Goodreads: The Case of the Missing Moonstone
Series: The Wollstonecraft Detective Agency #1
Published: January 2015
Eleven-year-old Ada Lovelace is rather lonely until the day a new tutor arrives and, shortly after, a new student–fourteen-year-old Mary Godwin (the future Mary Shelley). Together Ada and Mary set up the Wollstonecraft Detective Agency, a secret constabulary to apprehend clever criminals. Just when their first case gets exciting, however, everything falls apart. After all, Victorian Society doesn’t expect proper young ladies to be detectives!
Marketing decided to brand The Case of the Missing Moonstone as appealing to fans of The Mysterious Benedict Society, but I fortunately trust no comparisons made between books made on the cover of a book itself and thus was spared at least one disappointment. I was, however, looking forward to a story that promised that “history, mystery, and science collide”–that description at least seemed applicable, seeing as this book imagines an 1826 London where Mary Shelley meets Ada Lovelace (considered the first computer programmer) and the two form a secret detective agency. One would expect a lot of science and math, as well as little romance, from that sort of description. The Case of the Missing Moonstone, however, featured little science and less math; poetry and literature are relegated to passing mentions. And the mystery itself is hardly exciting. I expected so much more from an adventure featuring such remarkable young women.
The Case of the Missing Moonstone is obviously nothing like The Mysterious Benedict Society in that The Mysterious Benedict Society features puzzles readers can solve, while this book presents a more straight-forward mystery such as one might expect from Sir Arthur Conan Doyle. Furthermore, while The Mysterious Benedict Society expects its protagonists (and readers) to use logic and other skills in the solving of the puzzles, The Case of the Missing Moonstone asks for no outside knowledge from the reader and barely asks its own characters to use their own special skills. Science, as presented in the tale, appears only as an odd hobby of Ada’s while her interest in math is mentioned only in reference to her family machine that spits out results when one feeds it variables (notice the vagueness of the description). As for Mary Shelley, one would hardly know she will become a famous author. She has a talent for understanding people that many an author possesses, true, and she mentions liking books, but otherwise her future potential seems somewhat obscure. They solve their crime mostly by doing some straight-forward research and sleuthing, such as anyone might do.
Their case, meanwhile, is not that exciting. It features a missing heirloom, allegedly stolen from a sixteen-year-old girl. The suspects are few (there are three of them–four if you count the maid who clearly didn’t do it) and the culprit obvious from the start. The plot is only drawn out because Mary and Ada have to think of ways to sleuth, since young Victorian ladies are not to be seen sleuthing. Their efforts are, ironically, somewhat laughable–Ada, after all, is supposed to be a genius. And yet they place a public ad in the paper for clients, then meet clients in person at Ada’s house, and then visit the clients in person some more. Very secretive. No one will ever know that they are sleuthing. And their tutor will never suspect anything amiss when they repeatedly lock him in cupboards so they can sneak out. I understand the girls are young, but I expected a little more from them all the same.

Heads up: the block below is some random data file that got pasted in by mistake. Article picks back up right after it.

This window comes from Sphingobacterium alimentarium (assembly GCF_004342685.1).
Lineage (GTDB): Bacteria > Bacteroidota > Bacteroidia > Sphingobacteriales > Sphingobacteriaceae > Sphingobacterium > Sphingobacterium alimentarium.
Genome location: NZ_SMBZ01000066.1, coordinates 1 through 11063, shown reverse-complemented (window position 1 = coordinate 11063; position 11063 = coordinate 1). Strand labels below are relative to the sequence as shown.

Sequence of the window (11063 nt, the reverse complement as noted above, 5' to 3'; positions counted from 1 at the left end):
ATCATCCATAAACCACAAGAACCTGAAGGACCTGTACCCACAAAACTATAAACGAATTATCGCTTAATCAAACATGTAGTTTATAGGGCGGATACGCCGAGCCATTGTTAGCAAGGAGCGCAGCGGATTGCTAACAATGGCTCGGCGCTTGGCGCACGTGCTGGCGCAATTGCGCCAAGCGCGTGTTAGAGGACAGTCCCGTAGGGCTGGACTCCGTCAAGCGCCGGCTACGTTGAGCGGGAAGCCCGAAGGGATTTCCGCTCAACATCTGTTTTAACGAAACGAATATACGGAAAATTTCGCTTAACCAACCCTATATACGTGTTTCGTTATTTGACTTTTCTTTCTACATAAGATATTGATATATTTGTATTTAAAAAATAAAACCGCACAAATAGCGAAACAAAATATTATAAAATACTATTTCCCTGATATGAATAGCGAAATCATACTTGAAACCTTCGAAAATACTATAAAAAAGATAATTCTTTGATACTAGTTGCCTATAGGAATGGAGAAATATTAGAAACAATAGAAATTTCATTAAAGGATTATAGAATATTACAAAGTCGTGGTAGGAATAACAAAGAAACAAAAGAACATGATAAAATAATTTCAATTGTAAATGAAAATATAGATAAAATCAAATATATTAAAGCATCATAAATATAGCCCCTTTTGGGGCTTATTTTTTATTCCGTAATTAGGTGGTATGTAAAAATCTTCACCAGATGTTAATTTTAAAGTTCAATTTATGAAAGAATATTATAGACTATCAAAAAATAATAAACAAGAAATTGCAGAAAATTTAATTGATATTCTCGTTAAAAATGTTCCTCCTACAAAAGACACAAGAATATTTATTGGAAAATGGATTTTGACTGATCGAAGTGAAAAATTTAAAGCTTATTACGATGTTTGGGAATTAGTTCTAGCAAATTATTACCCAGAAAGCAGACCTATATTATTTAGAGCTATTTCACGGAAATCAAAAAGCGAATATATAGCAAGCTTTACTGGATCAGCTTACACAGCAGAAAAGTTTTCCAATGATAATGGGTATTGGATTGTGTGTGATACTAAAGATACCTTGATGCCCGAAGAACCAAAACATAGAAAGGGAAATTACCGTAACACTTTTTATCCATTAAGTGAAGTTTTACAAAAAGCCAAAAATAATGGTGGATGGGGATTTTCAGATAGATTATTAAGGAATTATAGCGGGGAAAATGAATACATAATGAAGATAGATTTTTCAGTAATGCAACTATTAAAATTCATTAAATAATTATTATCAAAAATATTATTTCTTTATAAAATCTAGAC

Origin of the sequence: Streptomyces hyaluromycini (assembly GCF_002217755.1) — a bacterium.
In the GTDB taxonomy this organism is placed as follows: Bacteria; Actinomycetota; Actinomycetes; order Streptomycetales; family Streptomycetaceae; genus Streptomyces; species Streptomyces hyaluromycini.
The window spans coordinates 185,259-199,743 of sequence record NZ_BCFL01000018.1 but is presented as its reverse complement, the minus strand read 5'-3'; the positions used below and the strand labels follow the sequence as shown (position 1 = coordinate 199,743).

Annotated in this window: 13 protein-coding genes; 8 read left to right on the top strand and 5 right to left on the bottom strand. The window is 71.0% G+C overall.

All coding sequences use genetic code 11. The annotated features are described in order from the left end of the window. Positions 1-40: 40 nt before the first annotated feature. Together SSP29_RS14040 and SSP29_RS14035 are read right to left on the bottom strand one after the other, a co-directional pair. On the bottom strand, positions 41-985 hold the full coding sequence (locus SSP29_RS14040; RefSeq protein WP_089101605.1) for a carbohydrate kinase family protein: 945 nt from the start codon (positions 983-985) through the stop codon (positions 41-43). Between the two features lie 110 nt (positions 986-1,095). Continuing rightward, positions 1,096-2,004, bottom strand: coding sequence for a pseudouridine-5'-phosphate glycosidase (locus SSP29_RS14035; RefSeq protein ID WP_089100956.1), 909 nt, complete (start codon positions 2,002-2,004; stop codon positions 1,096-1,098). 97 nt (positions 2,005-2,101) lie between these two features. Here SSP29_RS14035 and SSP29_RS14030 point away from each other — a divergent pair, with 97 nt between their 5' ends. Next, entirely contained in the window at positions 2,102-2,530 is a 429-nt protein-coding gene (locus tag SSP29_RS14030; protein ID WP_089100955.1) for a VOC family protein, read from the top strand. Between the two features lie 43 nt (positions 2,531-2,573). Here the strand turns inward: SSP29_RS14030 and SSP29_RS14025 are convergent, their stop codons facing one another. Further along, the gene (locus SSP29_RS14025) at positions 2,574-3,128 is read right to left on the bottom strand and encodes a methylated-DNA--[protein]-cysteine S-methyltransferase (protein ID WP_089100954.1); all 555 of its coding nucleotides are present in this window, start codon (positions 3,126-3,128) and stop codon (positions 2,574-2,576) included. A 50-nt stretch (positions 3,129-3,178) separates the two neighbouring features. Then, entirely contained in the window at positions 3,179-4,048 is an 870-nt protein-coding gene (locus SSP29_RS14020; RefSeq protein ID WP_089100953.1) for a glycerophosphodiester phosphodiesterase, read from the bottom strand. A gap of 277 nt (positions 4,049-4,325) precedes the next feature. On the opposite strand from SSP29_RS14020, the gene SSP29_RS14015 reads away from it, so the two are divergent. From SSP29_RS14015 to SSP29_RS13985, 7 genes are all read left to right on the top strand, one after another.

Only the characters kept me reading, but I suspect that, had I actually been reading the book and not listening to the audiobook (read by Nicola Barber), I would have found Ada extremely annoying. She may be a genius, but she throws a lot of temper tantrums. Barber manages to make her seem likable all the same, but I surely would have read her as obnoxiously whiny if left to my own devices. Mary proves a more sympathetic character, eager for adventure and sensitive to the needs of others. Together, the two are interesting enough that I wanted to see how their story would end. They are not, however, so interesting as to make me want to read the sequel.
The Case of the Missing Moonstone promises an awful lot, presenting itself as a clever adventure that will invite readers into the mystery and present fun science and history at the same time. In actuality it is a rather standard middle-grade mystery, made interesting only by the addition of historical figures and a few nudging references to the literature of the time. I regret to say that a mystery powered by two leading ladies of history let me down.